Sophie Haskins


Sophie Haskins

Who are you, and what do you do?

Ahoy there! I'm Sophie Haskins – I post hot takes on Twitter Dot Com, restore vintage workstations at pizzabox.computer, am a pink hair enthusiast, and work as an SRE at GitHub. Most of my professional work is centered around "building infrastructure that makes it easy to build reliable scalable software".

What hardware do you use?

I could tell you about my unsurprising work-from-home desktop setup (the only "surprising" thing is that I use a Windows PC – I had built it for playing four EVE Online sessions at once, so it just happens to be the most responsive/fastest computer in the house), but I suspect you'd all be more interested in the hardware I use with the Pizzabox Workstations. The important hardware in my toolbox is:

  • the literal toolbox – I have an iFixit Pro Tech Toolkit that has been invaluable. Its super high quality, has half a billion screwdriver bits, and tons of options for ways to poke inside cases to get them to open.
  • the SCSI2SD "hard drive" – most of my workstations were built with SCSI disks in mind. The remaining 50-pin SCSI drives out there are pretty old, largely used (rather than new-old-stock), and pricy. The SCSI2SD lets me skip the gamble on drive reliability and just use SD cards for storage. The configuration tool is a little clunky, using its advanced features (like acting as multiple devices at once) takes some custom setup, and figuring out the right settings for compatibility is tricky, but it's a LIFESAVER nonetheless. I have many of these in the various pizzaboxes.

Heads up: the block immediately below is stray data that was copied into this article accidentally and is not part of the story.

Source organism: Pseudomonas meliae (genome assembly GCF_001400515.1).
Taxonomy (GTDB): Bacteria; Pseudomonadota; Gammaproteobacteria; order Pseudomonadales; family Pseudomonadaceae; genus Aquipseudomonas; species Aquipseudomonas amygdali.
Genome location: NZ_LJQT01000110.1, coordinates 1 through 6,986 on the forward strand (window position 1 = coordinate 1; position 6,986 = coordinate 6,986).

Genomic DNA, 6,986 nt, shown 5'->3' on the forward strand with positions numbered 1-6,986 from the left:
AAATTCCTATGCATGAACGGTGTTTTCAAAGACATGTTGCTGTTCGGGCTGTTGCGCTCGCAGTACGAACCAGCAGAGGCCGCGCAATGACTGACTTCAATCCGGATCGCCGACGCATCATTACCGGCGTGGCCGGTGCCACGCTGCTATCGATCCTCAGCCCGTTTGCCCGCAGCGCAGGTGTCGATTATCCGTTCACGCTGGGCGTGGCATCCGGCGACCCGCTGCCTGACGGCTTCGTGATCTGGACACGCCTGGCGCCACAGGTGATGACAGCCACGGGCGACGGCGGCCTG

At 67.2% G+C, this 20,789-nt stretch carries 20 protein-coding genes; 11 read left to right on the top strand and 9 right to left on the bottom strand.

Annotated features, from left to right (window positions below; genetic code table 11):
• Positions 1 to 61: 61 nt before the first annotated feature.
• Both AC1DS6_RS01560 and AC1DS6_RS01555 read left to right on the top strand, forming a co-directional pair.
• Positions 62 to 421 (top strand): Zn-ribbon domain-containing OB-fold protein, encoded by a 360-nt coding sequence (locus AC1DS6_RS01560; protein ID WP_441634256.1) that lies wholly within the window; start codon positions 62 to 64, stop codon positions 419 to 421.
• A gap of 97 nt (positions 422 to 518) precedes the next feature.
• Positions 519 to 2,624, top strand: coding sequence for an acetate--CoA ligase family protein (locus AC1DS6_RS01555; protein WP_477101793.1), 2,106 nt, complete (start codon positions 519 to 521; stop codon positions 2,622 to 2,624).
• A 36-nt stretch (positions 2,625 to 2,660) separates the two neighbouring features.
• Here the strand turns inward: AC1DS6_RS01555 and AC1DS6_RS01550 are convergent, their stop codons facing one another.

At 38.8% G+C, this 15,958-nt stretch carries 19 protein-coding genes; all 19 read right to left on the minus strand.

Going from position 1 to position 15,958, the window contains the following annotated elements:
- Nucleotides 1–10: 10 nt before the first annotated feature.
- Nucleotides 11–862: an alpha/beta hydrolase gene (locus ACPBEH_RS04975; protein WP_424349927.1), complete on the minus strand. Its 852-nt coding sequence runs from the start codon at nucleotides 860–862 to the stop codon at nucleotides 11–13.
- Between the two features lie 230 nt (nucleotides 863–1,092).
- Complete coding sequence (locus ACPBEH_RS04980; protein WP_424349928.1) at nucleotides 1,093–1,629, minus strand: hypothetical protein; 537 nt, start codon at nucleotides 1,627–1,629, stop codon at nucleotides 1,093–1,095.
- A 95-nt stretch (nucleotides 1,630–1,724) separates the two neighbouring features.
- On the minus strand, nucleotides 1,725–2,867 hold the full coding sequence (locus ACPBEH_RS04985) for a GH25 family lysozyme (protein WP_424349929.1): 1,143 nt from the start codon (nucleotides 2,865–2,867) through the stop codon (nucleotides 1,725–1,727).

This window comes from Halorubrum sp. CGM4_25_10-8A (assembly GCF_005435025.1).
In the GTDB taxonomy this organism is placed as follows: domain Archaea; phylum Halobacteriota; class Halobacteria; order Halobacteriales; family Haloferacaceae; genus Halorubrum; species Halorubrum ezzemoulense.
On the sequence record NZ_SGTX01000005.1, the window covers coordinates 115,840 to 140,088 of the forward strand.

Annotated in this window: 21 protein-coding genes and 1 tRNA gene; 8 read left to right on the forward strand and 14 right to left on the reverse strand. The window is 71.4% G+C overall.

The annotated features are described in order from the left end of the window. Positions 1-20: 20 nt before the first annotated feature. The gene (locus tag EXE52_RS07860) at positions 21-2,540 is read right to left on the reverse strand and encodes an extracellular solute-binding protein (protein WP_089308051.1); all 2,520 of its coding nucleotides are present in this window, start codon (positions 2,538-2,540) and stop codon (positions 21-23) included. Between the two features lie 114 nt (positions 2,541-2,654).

• a Sun 411 external SCSI enclosure & SCSI CD-ROM drive – setting up the SCSI2SD as a CD-ROM is tricky so this old-school caddy-loading drive is my workhorse for setting up OSes on the workstations. It supports the 512-byte block mode that some older models require (cough Sun). The enclosure pulls double-duty when I want to take an image of the initial state of drives in new boxes – I pull out the CD-ROM, put in the new drive, and connect them to my HP 712 for dumping (HP-UX seems most tolerant of drives w/o partition tables it likes).